Lesson #2 – Be sure to allow enough time to let a solid bed of coals build up before you start to shovel into the pit

Speedy: What we found was that the cinder block pit we made was losing about 1 degree of temperature a minute, so we ended up dropping coals in every half hour. This shot the temperature back up 30 degrees quickly, but we had trouble keeping enough coals to shovel in (refer to lesson #5).

Monk: We were probably a little bit anxious in adding coals to the pit and should have let the fire go for at least an hour before we started shoveling them in.

Lesson #3 – Get fire proof gloves

Speedy: We were very, very fortunate that Monk’s neighbor had some fireproof grilling gloves that he brought over. These came in VERY handy (refer to Lesson 1), and I wouldn’t try this again without some.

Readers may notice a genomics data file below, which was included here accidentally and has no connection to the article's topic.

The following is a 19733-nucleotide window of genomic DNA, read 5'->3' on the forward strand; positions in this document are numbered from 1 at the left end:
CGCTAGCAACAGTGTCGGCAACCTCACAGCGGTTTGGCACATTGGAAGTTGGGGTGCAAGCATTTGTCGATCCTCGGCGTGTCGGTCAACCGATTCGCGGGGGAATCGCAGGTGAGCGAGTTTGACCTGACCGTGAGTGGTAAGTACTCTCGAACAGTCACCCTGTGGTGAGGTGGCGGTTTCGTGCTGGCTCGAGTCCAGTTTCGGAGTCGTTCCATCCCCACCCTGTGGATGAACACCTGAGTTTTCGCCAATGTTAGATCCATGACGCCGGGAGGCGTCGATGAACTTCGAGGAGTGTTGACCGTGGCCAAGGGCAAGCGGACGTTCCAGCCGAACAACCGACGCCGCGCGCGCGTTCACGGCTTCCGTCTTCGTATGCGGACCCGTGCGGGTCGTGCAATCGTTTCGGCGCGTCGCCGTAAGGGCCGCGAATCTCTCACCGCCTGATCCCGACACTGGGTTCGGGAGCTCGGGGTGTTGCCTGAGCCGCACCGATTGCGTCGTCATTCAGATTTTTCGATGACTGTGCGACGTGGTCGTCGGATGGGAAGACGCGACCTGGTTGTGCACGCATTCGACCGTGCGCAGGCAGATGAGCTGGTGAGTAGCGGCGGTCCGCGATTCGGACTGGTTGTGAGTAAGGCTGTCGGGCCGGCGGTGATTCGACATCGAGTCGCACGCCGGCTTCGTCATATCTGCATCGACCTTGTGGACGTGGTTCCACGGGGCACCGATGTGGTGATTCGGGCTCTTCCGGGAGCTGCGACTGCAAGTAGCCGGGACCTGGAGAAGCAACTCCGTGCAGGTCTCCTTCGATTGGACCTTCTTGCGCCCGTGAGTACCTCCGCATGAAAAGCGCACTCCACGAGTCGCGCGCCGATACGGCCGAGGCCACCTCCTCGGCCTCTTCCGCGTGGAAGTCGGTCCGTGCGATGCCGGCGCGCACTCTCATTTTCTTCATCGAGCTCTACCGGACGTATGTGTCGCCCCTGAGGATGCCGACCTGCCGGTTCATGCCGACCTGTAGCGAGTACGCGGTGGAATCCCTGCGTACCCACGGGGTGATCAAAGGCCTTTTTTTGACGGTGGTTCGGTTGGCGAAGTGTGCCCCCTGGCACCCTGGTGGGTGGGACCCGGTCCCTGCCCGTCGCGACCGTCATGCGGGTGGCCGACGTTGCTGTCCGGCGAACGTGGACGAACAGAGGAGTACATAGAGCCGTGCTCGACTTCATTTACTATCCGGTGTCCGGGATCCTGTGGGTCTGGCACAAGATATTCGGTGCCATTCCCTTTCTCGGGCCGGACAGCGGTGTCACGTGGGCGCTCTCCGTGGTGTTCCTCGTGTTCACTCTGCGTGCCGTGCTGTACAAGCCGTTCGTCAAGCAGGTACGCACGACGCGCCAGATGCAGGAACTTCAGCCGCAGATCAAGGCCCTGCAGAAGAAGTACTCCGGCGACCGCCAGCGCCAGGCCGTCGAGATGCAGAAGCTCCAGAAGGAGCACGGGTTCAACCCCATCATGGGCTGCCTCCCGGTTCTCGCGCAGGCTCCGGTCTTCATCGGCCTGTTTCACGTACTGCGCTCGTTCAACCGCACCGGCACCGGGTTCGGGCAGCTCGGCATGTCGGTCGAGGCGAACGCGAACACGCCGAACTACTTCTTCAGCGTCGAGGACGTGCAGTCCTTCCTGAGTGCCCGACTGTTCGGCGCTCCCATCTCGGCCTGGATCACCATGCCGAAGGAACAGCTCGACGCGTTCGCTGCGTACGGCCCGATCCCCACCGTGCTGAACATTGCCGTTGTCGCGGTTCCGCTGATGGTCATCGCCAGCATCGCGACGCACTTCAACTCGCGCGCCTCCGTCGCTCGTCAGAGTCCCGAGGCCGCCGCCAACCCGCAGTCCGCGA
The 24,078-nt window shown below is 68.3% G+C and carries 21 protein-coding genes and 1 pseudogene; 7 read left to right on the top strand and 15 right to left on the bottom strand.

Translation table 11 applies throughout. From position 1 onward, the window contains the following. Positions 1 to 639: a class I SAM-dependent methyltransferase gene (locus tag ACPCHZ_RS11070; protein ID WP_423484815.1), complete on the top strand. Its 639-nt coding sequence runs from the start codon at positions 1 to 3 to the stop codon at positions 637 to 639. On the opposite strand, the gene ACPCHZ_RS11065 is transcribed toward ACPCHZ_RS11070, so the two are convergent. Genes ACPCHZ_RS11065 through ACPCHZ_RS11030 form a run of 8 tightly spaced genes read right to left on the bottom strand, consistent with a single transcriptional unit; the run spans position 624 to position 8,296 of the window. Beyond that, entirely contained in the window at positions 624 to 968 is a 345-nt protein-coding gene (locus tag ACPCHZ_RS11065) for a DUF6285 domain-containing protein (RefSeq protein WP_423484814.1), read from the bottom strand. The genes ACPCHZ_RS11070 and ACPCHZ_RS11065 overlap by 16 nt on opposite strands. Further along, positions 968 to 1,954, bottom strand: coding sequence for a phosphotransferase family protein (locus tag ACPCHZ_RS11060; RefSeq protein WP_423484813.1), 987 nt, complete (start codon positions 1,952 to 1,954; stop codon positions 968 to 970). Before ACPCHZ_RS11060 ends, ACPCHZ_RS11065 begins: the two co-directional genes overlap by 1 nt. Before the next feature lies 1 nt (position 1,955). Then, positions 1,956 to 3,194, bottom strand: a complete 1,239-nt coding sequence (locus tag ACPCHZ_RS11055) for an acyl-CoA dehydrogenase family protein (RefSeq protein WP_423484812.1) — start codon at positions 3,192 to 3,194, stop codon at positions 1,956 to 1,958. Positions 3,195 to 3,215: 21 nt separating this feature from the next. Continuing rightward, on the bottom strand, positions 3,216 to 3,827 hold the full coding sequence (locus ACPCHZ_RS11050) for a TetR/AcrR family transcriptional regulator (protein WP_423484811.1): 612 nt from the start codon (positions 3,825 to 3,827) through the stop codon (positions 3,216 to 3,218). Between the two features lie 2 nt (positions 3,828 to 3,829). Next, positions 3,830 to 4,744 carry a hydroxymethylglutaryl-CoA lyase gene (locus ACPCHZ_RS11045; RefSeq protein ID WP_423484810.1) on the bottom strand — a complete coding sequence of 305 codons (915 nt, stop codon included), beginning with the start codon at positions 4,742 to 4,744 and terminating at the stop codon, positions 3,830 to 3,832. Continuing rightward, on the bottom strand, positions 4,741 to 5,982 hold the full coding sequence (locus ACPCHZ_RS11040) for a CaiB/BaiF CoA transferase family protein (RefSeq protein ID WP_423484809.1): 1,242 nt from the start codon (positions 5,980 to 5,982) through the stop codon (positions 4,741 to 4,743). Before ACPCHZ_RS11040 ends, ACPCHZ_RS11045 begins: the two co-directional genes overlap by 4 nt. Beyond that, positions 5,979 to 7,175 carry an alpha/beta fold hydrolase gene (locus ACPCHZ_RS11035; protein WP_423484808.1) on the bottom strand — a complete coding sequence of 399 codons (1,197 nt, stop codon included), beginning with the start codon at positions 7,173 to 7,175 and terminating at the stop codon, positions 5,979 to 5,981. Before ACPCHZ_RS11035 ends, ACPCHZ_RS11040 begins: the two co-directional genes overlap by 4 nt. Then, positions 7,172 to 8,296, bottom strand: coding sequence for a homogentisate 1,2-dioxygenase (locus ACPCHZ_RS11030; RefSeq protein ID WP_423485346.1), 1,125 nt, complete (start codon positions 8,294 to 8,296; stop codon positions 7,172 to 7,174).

Monk: Yes, these were definitely lifesavers.

Lesson #4 – Get at least a half cord of wood

Monk: In Sam Jones’ book, he says you might be able to get away with a quarter cord of wood, but he recommended at least a half cord because having leftover is far more preferable than running out. In our experience with a half cord, we burned through every last bit of firewood. Next time, I won’t consider ordering anything other than a half cord.

Lesson #5 – And definitely have a few bags of charcoal handy in case its needed (it will be needed)

Speedy: This was something Monk and I didn’t have handy, and we were struggling keeping temperature and weren’t making coals fast enough. Luckily, there was a 24 hour Walmart 10 minutes away, so I went to pick up a couple bags of charcoal while Monk manned the fire. This definitely did the trick, but it would have been nice to have them on-hand.

Lesson #6 – Be sure to have the right thermometer measuring your pit temperature